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Japan considers dumping radioactive water into ocean

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There are renewed concerns over the Fukushima radioactive water spill as the operator of the nuclear power plant has warned that it may consider discharging radioactive water into the ocean.

Japan’s Nuclear Regulatory Authority (NRA) told reporters that it may have to discharge the radioactive water that fell below the regulatory threshold into the ocean, Reuters reported on Monday.

The news comes after a series of events in recent weeks that led to the Japanese government announcing that it would take control of the nuclear plant, which was crippled by a devastating earthquake and tsunami in 2011.

It was also reported this weekend that the radiation levels at the Fukushima plant are 18 times higher than initially thought, enough to kill an exposed person in four hours.

Last week, the NRA ramped up the level of the incident from level one, an “anomaly” to level three, a “serious incident” on the International Nuclear and Radioactive Event Scale (Ines).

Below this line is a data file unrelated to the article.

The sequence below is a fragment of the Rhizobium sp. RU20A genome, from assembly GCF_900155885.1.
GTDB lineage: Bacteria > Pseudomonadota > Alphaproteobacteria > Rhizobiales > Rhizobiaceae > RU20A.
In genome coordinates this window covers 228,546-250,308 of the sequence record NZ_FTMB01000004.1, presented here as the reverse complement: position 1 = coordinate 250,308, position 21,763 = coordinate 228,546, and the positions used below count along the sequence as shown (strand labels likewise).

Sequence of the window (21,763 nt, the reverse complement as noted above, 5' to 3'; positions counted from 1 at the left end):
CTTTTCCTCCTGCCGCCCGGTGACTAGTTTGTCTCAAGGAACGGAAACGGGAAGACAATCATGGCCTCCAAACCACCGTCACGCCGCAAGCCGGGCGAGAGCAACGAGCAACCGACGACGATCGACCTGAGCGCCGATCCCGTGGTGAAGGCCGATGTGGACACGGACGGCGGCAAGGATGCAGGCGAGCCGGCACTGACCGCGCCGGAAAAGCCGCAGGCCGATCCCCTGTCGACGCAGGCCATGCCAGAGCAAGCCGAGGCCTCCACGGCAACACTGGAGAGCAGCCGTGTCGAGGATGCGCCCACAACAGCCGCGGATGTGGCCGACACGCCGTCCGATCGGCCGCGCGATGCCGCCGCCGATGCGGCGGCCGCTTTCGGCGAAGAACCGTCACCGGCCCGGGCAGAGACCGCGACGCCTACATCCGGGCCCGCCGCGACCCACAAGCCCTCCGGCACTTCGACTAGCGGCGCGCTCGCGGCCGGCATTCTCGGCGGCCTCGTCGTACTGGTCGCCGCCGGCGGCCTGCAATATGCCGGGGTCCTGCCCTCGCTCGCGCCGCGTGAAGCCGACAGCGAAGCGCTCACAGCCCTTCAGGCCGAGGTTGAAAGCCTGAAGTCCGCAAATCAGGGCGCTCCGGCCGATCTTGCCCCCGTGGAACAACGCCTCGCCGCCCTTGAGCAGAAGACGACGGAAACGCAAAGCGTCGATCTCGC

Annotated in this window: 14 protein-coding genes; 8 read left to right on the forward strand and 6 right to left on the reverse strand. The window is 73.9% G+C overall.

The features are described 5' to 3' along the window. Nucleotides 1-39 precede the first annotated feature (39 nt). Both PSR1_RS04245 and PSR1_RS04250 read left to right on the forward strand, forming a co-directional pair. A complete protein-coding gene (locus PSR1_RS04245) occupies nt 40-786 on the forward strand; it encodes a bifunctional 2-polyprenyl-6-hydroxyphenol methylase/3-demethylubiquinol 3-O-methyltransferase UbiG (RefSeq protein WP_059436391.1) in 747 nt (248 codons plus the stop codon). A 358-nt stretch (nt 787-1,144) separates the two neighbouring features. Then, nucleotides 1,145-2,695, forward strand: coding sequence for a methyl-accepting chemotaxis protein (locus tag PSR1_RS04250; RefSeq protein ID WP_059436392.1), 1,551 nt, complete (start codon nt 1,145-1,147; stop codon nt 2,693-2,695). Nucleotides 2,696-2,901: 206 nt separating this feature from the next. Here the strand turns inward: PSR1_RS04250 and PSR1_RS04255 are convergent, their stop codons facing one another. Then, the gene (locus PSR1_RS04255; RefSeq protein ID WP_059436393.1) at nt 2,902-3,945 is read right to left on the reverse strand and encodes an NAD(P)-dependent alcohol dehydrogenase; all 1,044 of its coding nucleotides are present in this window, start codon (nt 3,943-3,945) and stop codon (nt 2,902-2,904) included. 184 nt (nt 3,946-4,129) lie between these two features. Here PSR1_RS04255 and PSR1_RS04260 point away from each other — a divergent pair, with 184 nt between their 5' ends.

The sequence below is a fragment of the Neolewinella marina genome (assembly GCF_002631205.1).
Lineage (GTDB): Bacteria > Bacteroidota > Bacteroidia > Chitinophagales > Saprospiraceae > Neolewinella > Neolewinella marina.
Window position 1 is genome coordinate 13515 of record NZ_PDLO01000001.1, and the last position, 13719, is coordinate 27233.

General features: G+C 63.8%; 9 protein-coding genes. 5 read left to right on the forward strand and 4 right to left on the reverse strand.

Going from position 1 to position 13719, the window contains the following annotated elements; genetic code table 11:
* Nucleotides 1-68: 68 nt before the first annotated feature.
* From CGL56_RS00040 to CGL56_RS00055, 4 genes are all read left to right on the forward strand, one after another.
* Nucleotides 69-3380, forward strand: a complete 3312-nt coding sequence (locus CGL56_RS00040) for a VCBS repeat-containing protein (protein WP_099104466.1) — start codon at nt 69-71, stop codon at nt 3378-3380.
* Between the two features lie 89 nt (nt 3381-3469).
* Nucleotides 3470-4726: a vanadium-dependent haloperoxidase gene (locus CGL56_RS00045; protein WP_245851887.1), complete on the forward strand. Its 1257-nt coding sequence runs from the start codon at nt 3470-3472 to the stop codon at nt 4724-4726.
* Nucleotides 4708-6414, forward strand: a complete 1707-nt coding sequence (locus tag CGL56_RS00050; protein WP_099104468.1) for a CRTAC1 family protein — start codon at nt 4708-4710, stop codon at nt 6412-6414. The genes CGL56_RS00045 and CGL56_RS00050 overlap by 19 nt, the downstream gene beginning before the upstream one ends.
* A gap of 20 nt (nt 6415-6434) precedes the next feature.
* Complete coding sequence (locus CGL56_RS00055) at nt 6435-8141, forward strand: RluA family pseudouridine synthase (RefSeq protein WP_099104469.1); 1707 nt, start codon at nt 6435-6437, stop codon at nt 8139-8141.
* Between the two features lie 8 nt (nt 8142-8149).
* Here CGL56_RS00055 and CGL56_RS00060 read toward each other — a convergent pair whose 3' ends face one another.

It is believed that radioactive water could reach the US coast by 2014, according to a study by the Institute for Cross-Disciplinary Physics and Complex Systems in Spain.

The previous plant operator, Tokyo Electric Power Company (Tepco) has been criticised by the NRA after it failed to contain leaks. Last month, it was announced that a leak, which could have released as much as 300 tonnes of radioactive water a day since the disaster, had been discovered.

Further reading:

Japan ramps up dander levels of Fukushima water leak

Japanese government takes control of Fukushima nuclear plant

Radioactive water leak found at Fukushima nuclear plant

Japan declares emergency over radioactive water spill at Fukushima nuclear plant

 

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